This is a dangerous logic because in 2019 you may say “nah, Toronto core only down 5% it will rebound quickly”

          In 2020 you may say “now when it’s down 20% it’s definitely plenty of buyers will rush into the market and it will rebound quickly”

          I’m not saying that my timeline is correct but the fact is that detached segment in both GTA and GV took a hard hit last year, and this process if far from over yet. It may drag down condo market and the whole economy with it.

          So don’t tell me you heard same story year over year. Detached market was never down 10% for a very very long time.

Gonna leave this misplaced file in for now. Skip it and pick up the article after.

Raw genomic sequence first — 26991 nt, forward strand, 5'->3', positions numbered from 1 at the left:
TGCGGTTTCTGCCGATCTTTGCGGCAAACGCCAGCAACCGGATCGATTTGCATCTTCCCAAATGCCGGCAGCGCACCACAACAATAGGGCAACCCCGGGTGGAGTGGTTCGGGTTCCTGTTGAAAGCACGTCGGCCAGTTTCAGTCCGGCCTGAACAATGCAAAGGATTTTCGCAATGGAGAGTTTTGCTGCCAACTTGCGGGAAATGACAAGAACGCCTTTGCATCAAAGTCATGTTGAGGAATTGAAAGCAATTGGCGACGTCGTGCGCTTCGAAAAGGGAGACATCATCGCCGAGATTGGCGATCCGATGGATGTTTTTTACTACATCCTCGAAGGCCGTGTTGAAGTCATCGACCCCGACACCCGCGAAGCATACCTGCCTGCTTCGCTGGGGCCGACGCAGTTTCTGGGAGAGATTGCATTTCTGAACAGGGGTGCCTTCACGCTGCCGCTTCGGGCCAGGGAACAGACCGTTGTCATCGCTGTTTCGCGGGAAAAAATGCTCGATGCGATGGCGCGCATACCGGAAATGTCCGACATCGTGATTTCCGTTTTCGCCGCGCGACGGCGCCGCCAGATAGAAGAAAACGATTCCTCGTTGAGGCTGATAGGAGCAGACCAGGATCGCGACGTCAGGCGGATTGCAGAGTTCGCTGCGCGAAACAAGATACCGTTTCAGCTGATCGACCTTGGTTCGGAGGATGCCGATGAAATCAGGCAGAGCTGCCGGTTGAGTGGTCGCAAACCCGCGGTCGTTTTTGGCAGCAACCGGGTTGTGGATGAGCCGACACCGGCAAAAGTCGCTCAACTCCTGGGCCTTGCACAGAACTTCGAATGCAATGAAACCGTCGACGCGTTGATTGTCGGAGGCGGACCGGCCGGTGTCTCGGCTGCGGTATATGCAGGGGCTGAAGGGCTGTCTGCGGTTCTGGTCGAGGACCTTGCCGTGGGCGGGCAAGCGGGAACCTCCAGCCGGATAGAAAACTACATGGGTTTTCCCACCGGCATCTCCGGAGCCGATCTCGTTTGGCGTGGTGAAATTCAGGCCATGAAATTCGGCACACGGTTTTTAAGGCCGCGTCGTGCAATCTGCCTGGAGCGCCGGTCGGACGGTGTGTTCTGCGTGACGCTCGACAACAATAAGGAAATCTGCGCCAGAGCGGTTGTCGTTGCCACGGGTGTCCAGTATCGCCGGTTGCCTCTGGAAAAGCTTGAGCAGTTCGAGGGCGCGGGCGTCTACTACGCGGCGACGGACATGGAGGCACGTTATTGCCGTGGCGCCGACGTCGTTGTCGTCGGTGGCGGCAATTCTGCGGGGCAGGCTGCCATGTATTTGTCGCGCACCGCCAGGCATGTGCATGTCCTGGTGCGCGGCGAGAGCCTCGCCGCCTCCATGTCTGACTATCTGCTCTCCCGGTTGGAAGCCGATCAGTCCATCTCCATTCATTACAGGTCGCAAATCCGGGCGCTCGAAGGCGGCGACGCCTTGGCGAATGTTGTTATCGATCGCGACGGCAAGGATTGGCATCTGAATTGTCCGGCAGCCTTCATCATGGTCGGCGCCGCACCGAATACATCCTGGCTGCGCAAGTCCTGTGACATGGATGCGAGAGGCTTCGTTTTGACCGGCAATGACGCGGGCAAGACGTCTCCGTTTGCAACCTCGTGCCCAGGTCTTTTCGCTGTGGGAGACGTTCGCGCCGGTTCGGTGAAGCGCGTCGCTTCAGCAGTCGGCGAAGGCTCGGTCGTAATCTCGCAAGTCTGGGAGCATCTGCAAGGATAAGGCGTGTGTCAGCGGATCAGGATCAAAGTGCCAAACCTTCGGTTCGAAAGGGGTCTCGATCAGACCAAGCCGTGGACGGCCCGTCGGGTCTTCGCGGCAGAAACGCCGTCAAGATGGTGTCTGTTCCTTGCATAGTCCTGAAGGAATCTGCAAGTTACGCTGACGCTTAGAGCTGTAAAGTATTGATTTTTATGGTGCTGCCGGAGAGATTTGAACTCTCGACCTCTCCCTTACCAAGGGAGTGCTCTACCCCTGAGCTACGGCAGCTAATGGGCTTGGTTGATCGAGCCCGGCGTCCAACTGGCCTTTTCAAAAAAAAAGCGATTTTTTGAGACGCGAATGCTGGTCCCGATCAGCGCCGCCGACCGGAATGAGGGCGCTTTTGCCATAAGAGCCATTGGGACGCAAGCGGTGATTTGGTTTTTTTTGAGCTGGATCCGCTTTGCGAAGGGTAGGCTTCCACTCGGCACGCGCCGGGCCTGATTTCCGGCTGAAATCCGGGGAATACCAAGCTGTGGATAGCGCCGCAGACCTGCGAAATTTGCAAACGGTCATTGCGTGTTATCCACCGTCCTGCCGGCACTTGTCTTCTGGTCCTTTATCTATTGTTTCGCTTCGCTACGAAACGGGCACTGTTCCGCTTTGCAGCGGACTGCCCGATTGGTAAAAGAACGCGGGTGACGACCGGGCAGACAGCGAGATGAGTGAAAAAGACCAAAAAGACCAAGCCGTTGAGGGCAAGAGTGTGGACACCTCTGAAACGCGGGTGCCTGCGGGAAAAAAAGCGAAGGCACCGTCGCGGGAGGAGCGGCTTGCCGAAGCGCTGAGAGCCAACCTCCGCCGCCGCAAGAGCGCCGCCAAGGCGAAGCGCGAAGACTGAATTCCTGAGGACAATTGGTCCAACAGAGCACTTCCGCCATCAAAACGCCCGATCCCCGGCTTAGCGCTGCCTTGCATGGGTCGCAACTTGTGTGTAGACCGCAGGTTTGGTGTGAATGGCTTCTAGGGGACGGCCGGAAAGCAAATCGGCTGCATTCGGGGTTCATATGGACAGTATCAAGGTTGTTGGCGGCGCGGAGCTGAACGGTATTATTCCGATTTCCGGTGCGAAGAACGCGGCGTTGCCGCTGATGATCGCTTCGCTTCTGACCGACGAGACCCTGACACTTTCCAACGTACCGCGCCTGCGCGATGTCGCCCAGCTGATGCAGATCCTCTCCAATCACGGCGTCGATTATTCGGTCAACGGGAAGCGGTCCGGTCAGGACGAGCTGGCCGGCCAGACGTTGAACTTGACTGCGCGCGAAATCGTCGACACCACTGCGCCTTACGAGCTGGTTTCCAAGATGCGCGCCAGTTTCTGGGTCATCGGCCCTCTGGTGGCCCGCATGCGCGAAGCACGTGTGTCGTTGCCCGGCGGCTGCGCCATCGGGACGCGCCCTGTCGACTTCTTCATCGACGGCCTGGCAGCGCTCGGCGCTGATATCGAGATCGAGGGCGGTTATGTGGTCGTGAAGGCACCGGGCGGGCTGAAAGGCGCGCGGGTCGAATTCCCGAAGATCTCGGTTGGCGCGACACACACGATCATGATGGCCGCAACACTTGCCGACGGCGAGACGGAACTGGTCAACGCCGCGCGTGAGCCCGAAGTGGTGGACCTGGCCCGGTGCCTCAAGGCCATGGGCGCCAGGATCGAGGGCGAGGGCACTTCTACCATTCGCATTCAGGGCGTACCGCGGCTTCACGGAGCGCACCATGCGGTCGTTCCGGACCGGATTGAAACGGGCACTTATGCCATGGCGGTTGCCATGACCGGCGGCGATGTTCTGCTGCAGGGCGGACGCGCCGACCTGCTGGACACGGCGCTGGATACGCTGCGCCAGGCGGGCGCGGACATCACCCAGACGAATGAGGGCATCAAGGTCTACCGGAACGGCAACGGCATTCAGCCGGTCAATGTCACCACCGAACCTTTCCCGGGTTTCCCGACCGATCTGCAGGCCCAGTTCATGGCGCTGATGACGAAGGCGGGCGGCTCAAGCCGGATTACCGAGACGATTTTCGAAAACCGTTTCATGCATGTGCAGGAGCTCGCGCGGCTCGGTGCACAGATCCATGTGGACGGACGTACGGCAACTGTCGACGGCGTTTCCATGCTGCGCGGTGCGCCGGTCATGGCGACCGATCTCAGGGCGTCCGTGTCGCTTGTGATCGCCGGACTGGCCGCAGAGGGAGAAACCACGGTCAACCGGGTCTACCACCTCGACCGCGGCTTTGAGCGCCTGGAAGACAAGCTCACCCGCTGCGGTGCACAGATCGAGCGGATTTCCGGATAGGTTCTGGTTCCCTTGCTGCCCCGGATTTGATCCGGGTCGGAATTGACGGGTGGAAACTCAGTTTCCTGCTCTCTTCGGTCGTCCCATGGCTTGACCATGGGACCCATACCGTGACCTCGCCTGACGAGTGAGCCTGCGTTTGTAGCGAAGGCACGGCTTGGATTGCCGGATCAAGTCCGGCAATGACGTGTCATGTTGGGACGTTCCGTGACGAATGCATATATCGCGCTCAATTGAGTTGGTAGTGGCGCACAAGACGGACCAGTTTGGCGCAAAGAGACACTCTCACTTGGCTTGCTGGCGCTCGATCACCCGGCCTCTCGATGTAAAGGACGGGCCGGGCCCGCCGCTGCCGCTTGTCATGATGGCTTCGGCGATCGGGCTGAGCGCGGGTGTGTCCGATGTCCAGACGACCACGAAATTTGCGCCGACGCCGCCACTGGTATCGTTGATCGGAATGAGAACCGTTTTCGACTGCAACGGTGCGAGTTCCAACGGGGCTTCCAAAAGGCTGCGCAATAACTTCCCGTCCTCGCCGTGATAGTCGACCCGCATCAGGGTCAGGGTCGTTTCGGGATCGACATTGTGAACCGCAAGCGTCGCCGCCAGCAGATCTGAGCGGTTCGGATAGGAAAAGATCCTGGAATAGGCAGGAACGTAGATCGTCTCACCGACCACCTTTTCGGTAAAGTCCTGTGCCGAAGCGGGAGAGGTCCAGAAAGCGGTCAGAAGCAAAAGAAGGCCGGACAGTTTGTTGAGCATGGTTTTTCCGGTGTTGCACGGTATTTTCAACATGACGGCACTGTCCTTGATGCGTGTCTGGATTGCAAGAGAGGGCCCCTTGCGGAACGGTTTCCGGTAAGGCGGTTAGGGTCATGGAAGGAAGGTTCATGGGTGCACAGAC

• Mmr 2 weeks ago

            Yes that might happen….I am not god I can’t predict future…so what if it don’t drop any more like next year market remain flat…what is that mean…When you can say for sure we are out of the woods for sure and going forward it will be health growth like 3 percent a year or something more normal…

          • @xelan_gta 2 weeks ago

            Nobody can predict future with 100%.
            All we can do is to analyze all current forces and try to evaluate potential impact.
            Just to name a few now you have:
            – Detached segment which is in still down YoY and it’s too early to say where it’s heading
            – Huge shift of buyers form detached segment to condo (which can only be temporary)
            – Rising interest rates environment (which is a huge force pushing prices down)